- - Wednesday, February 21, 2018


The notion of a profound “digital divide” between urban and rural areas in America is hardly new. The real issue is what America should do about it — and whether the government or private sector should take the lead.

Only 2 percent of city dwellers lack broadband access. By contrast, a whopping 35 percent of rural residents — about 23 million people — still do. Many folks in the hinterland still rely on satellite technology. Ethernet cable connections or even radio-powered modems to obtain internet access. The rate of growth in rural areas suffers because many promising small businesses can’t meet the connectivity standards of modern consumers.

And rural schoolchildren can’t get properly wired to keep up with increasingly fast-paced classes, many of them conducted online.

President Trump has already signed two executive orders designed to close the urban-rural digital gap. But it’s not enough. Mr. Trump’s orders will help private tech companies establish additional infrastructure needed to reach more underserved areas. But the orders don’t actually expand rural broadband access.

That’s because television broadcasters still exercise a near-monopoly on the use of the frequencies and “white spaces” that allow digital signals to reach commercial enterprises and consumer households.

It’s up to the Federal Communications Commission (FCC), which last revised its regulatory rules in 2015, to start loosening this stranglehold, which is preventing the latest in interactive programming — including telemedicine and remote education — from reaching users in need.

In the short term, the FCC wouldn’t need to do all that much. Broadcasters already control 210 MHz of spectrum out of 228 MHz in the TV band. Every full power and Class A station is guaranteed a channel. Which means 18 MHz of spectrum — just 8 percent of the total — could easily be made available for new kinds of digital programming.

One of the FCC’s missions is to ensure that use of the spectrum conforms to “public interest, convenience, and necessity.” By allowing public broadcasters to dominate the broadband market to such an extreme degree, the FCC is failing to meet it statutory obligation.

There are important new private sector options that do not impinge upon broadcaster prerogatives. Microsoft, for example, has been a pioneer in the development of Television White Space Technology (TVWST), which exploits the gaps between channels to add badly needed broadband space at a greatly reduced cost. With a new FCC ruling, Microsoft could bring a wave of dynamic providers into the rural broadband market.

But don’t expect broadcasters to relinquish control — not without a fight.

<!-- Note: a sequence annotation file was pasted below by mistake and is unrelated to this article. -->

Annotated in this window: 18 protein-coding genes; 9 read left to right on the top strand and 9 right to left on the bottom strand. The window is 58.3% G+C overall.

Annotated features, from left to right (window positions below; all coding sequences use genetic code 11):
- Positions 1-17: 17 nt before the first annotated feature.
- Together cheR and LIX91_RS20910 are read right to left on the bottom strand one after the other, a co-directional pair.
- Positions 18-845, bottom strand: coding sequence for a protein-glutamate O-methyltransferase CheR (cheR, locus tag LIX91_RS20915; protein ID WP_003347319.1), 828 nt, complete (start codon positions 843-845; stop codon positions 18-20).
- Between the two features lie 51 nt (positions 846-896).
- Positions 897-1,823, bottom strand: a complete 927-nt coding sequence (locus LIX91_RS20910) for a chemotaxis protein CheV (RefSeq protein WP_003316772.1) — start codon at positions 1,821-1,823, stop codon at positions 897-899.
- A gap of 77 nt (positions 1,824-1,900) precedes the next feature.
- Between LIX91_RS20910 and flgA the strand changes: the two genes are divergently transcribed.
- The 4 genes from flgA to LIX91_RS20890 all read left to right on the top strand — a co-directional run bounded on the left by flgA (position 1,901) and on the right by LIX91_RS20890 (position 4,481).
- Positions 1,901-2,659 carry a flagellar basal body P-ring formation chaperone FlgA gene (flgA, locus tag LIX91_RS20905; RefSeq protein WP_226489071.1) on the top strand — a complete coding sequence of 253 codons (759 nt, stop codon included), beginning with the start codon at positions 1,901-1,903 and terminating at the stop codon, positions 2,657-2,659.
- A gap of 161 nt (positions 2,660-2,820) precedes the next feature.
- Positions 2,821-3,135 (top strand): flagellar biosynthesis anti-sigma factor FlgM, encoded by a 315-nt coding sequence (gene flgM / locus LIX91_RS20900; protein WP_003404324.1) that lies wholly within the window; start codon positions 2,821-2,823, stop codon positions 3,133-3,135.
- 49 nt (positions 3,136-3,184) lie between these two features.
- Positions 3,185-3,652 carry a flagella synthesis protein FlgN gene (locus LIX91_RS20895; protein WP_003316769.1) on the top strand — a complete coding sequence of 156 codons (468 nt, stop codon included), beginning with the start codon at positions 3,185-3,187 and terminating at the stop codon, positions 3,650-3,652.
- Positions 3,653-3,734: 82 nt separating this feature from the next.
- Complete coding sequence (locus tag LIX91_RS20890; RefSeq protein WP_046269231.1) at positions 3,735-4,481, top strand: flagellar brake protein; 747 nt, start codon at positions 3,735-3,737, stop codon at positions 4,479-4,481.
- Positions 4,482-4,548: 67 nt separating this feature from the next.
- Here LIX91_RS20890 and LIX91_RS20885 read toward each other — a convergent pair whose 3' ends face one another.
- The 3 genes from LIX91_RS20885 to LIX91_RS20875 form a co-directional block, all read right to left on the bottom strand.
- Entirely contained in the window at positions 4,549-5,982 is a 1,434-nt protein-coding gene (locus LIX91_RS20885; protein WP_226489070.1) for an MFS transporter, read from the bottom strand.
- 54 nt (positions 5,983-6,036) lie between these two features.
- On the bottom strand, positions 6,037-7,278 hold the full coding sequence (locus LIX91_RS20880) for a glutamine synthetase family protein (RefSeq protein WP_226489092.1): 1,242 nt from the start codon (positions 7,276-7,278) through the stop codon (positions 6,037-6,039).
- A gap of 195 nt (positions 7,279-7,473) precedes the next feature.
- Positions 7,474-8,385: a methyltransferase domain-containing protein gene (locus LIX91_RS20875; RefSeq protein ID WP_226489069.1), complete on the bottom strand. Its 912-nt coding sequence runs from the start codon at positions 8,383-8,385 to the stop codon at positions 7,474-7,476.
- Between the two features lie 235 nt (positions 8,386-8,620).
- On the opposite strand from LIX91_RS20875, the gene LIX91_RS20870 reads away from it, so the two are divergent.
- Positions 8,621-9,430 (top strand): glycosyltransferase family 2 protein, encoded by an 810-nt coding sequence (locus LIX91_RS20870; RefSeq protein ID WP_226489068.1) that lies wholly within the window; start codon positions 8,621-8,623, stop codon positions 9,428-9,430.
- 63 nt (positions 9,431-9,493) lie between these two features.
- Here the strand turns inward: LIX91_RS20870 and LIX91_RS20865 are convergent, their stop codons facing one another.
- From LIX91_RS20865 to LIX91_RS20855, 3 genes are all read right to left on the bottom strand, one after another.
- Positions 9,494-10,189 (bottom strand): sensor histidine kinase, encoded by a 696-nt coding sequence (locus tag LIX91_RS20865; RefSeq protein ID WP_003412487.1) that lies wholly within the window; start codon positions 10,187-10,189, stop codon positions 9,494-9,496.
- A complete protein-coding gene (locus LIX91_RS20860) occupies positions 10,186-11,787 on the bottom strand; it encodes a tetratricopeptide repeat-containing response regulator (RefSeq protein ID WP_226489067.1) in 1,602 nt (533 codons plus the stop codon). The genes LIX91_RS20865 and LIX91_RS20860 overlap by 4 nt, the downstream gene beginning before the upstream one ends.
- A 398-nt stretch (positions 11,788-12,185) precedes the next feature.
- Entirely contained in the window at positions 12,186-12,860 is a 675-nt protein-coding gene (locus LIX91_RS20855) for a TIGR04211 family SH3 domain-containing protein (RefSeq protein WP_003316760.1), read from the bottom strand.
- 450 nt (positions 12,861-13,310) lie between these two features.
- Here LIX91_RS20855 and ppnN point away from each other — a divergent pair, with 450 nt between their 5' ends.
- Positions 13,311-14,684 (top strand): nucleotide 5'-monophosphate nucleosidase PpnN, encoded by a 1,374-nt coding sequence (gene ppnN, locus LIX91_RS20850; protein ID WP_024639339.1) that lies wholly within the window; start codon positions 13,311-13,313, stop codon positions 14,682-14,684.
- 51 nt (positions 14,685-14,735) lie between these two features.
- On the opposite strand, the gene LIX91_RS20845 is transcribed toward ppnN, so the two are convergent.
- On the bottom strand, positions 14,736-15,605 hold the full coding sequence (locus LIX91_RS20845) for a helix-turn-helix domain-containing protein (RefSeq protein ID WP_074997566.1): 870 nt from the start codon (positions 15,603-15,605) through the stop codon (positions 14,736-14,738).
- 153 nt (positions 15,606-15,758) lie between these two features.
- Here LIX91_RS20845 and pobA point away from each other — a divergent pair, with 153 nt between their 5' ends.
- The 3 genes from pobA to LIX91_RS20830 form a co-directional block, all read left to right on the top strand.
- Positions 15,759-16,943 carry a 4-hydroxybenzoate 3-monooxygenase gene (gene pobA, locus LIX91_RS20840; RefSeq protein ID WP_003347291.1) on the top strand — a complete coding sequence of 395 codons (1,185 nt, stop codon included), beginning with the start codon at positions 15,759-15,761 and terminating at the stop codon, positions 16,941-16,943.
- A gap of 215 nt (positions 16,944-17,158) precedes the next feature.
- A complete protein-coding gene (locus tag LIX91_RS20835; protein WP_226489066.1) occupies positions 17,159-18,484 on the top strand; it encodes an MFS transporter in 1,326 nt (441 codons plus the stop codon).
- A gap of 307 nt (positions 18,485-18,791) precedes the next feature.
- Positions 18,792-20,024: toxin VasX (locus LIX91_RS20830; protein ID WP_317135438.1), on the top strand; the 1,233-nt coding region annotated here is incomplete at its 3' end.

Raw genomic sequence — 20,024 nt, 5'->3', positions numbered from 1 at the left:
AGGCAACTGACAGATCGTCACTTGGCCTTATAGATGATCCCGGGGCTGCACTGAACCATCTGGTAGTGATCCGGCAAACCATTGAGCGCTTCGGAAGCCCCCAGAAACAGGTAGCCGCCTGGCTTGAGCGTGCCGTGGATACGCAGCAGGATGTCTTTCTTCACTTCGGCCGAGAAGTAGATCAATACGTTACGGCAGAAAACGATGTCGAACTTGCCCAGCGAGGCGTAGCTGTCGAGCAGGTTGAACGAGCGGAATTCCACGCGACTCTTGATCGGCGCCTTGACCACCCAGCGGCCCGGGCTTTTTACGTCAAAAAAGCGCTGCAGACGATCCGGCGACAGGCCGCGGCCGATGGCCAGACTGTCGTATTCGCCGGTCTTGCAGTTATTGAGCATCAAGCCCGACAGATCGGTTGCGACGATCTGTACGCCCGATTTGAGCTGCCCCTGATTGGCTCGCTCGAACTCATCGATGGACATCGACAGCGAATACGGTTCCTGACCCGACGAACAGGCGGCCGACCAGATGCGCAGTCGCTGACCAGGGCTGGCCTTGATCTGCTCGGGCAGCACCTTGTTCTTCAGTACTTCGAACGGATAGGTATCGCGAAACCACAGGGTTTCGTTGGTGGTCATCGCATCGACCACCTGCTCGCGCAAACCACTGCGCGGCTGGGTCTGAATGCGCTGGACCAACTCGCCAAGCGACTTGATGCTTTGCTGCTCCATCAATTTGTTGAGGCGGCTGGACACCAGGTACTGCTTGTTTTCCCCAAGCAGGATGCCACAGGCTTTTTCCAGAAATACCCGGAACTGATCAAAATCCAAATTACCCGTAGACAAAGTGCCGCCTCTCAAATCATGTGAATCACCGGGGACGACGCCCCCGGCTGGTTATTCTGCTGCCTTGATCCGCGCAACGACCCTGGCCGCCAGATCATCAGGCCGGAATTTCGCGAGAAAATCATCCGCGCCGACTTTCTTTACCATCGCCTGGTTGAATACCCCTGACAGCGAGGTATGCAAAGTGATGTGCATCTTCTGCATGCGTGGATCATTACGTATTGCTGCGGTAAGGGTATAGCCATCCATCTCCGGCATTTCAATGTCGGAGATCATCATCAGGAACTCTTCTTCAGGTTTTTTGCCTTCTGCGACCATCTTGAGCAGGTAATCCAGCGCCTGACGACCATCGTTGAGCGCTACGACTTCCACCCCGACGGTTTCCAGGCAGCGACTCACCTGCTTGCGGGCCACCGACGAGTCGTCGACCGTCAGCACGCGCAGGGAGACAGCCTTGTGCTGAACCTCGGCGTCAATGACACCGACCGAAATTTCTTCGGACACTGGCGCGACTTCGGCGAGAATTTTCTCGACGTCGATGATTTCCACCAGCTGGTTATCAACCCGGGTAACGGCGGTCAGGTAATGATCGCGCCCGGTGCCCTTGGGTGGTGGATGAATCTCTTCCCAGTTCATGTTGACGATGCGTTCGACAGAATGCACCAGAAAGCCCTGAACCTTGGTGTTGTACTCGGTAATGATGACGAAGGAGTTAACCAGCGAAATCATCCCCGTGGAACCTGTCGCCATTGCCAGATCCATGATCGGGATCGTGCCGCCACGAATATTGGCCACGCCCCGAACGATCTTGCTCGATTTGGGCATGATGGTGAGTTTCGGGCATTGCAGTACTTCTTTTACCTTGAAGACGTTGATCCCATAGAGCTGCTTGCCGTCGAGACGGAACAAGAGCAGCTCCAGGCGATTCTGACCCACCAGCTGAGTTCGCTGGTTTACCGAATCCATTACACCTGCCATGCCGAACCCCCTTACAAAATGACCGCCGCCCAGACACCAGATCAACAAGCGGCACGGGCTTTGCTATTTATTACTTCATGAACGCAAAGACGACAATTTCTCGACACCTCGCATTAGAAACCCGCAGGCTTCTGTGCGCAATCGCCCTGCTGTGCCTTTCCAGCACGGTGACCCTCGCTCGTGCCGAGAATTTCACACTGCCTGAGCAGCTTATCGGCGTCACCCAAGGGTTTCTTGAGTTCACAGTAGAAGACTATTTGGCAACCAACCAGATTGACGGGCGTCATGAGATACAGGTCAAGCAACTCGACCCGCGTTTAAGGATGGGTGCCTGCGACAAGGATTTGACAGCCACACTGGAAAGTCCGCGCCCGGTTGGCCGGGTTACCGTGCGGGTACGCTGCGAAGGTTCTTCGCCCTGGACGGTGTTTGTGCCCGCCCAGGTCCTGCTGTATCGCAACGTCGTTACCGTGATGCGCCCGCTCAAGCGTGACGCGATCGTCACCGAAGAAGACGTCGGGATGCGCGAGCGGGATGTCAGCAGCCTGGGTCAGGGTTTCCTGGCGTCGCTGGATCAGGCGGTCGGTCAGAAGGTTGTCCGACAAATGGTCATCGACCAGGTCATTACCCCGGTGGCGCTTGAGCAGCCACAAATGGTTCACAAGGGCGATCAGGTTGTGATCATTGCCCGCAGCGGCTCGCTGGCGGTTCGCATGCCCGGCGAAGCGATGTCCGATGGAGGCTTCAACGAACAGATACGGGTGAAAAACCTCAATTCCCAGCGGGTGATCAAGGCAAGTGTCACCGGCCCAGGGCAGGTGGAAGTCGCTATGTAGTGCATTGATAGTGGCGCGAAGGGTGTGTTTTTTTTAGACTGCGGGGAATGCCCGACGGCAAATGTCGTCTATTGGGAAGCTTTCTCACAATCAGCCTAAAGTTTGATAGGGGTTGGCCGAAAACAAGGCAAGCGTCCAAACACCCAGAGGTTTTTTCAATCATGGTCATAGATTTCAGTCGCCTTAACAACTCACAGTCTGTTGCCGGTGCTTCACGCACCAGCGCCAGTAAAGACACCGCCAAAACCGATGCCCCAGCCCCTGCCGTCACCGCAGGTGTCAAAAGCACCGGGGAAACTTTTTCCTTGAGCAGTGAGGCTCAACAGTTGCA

They’ll raise the usual objections. Supporting TVWST will pave the wave for a “privatization” of the airwaves, they’ll charge. And it will harm rural Low-Power Television (LPTV) providers, and interfere with medical devices, threatening patient safety.

In fact, the FCC has adopted strong technical rules and power limits to ensure that TV white spaces devices will not interfere with medical devices. These rules include required exclusion zones around the applicable medical facilities.

And the specter of sweeping privatization? Broadcasters fear that once private companies establish even a small foothold, they’ll eventually lose their public funding. But this is a complete bogeyman. Currently, broadcasters enjoy roughly $1.75 billion in government support, which could increase by $350 million in the near future. There is nothing in current TVWST proposals that actually threatens what broadcasters do.

It’s important to emphasize that TVWST would not simply benefit Microsoft. The company obtains government authority to provide space for new providers, which could end up including dozens of other firms. TVWST functions much like Wi-Fi, with any prospective user — including non-profits — free to take advantage.

Bipartisan support for Microsoft and TVWST is growing in Congress. Last July, Rep. Kevin Cramer, North Dakota Republican issued a letter to the FCC signed by over 40 other House lawmakers supporting TVWST. Other notable signers included House Republican Conference Chairwoman Cathy McMorris Rodgers, Washington Republican, and Reps. Darrell Issa California Republican, Mark Meadows, North Carolina Republican, Peter Welch, Vermont Democrat, Suzan DelBene, Washington Democrat and Anna Eshoo, California Democrat.

Without FCC support, there is a real danger of losing the capacity to reach rural residents with enhanced digital technology. The level of investment in TVWST will almost certainly decline. While other technologies exist to increase broadband access, none offer the same level of affordability.

Through modest deregulation, the FCC has an opportunity to provide relief to so many rural Americans who still find themselves “cyber-disadvantaged.” TVWST increases the number of new broadband providers and exploits currently underutilized capability to reach all Americans. It’s a step in the right direction.

Stewart Lawrence is a Washington writer.

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